Do you often find yourself scrolling mindlessly through the same five apps on a continuous loop instead of focusing on what’s in front of you? Like many, you probably wish you could concentrate better and be more engaged in the present, but how do you retrain your brain to focus in a world of distractions? The key is hyperfocus, your brain’s most productive mode and a phenomenon that occurs when a single task consumes your full attention. You’ve likely experienced it before — just think back to your last extremely productive work day where chances are, a number of things were true:
- You were likely focused on one task, maybe driven by a deadline.
- You were likely able to dodge distractions and quickly return your focus to the task at hand when your mind wandered.
- Your work was at a comfortable level of difficulty. Not so tough as to be intimidating, but not so easy as to be done out of habit.
- Once you overcame the hurdle of getting started, you experienced little resistance in continuing. The work was energizing and your motivation remained strong throughout the day.
It may seem like a happy accident that all these ideal conditions aligned, but you can enter hyperfocus mode any time you want. Focusing on one task at a time isn’t indulgent or impossible; in fact, it makes you more productive. Simply start by selecting a meaningful task, eliminate as many external and internal distractions as possible, and continually draw your focus back whenever your mind wanders. You’ll notice a common obstacle to entering and maintaining hyperfocus, though: distractions. So what are some ways to eliminate the ones you can control, and minimize those you can’t?
1. Employ the Rule of Three to set daily intentions
Each day, choose the three things you want to have accomplished by day’s end. There isn’t time for the minutiae of your to-do list — these slots should be reserved for your most critical tasks. This concept allows you to choose not only what is essential, but also what isn’t. As a result, you’ll be less likely to be distracted by worry or guilt knowing you’ve already prioritized your day.
2. Learn to fight “initial resistance”
Because we feel the most resistance at the start of something, it’s important that we remain focused with purposeful attention for at least one minute. Shrink your desired hyperfocus period until you no longer feel resistance to a task; even five minutes can be enough to get you started. Also, practice makes perfect. Incorporate at least one hyperfocus interval each day, and you’ll not only become accustomed to working with fewer distractions, but you’ll be motivated to continue when you see how productive you’ve become.
3. Use a distraction-blocking app
These ingenious apps prevent you from accessing a personally-curated list of websites that routinely derail your productivity. A timer, set for your desired length of hyperfocus, prevents you from accessing these sites and apps during that time. To access anything on your block list, you’ll need to physically restart your computer.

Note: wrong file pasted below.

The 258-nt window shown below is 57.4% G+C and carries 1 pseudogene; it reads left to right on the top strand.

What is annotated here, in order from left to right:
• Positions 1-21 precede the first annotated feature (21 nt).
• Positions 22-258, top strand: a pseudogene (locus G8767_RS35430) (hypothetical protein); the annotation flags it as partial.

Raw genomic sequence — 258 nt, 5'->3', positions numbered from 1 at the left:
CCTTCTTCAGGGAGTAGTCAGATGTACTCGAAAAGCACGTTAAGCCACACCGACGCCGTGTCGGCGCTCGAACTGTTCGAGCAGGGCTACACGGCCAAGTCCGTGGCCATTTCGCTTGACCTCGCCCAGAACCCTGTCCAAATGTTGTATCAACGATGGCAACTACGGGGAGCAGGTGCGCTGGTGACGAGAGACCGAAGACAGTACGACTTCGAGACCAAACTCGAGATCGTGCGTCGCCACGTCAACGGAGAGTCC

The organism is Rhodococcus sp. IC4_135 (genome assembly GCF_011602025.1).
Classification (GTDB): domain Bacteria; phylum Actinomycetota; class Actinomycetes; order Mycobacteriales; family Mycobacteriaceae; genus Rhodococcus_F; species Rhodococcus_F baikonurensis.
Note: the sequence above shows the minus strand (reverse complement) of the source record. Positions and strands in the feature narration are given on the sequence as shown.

4. Disable notifications
On all of your devices, disable alerts for all the interruptions you can safely live without (and let’s be real — it’s most of them). When it comes to email, you can even reduce interruptions by turning on notifications for just one sender if you’re waiting for an important message or set it up to only receive notifications for a group of “VIP” senders. Only allowing for important notifications means you’ll both derail yourself less checking an app every two minutes, and worry less about missing something important.
5. Switch on “airplane mode”
Use of this function here on the ground can be a lot more effective than simply stuffing your phone in your pocket or moving it across the room. Try using it when having a conversation with someone or during a period of hyperfocus. It eliminates interruptions and lowers temptation to scroll through it mindlessly. When you switch out of airplane mode, you can deal with alerts on your own terms. Try turning it on every day from 8 p.m. to 8 a.m., giving yourself extra distraction-free time at home.
6. Disconnect for a full 24 hours
This Sunday, take a 24-hour break from the internet and encourage your family to do the same. Reflect on your offline time afterward. Do you feel refreshed and recharged? Were you more focused and productive? How much were you able to accomplish?
7. Mind the gaps
That is, break the automatic impulse to scroll through your device during moments of boredom. Resist the urge to tap around on your phone while waiting in line or while in the bathroom. Instead, use these small breaks to recharge.
8. Make “distractions” and “to-do” lists
Start your day by making a to-do list, and keep a running distractions list for every thought, idea, or worry that threatens to derail you. These lists free up attentional space, allowing you to better focus on your chosen task, which gives you the control to deal with small tasks or distractions during a scheduled period. They also eliminate the guilt and worry over what you’re not doing, what you might forget to do, and whatever situation or scenario that’s weighing you down.
9. Start meditating
Nothing improves focus and mental clarity like a regular meditation practice. By practicing breathing meditation, where you return your focus to the breath each time your mind wanders, you increase your ability to control your attention. Over time, you’ll be able to focus for longer, your mind will wander less, and you can work with greater intention. Even just five minutes a day can make a difference in your ability to concentrate.
Photo Credit: Shutterstock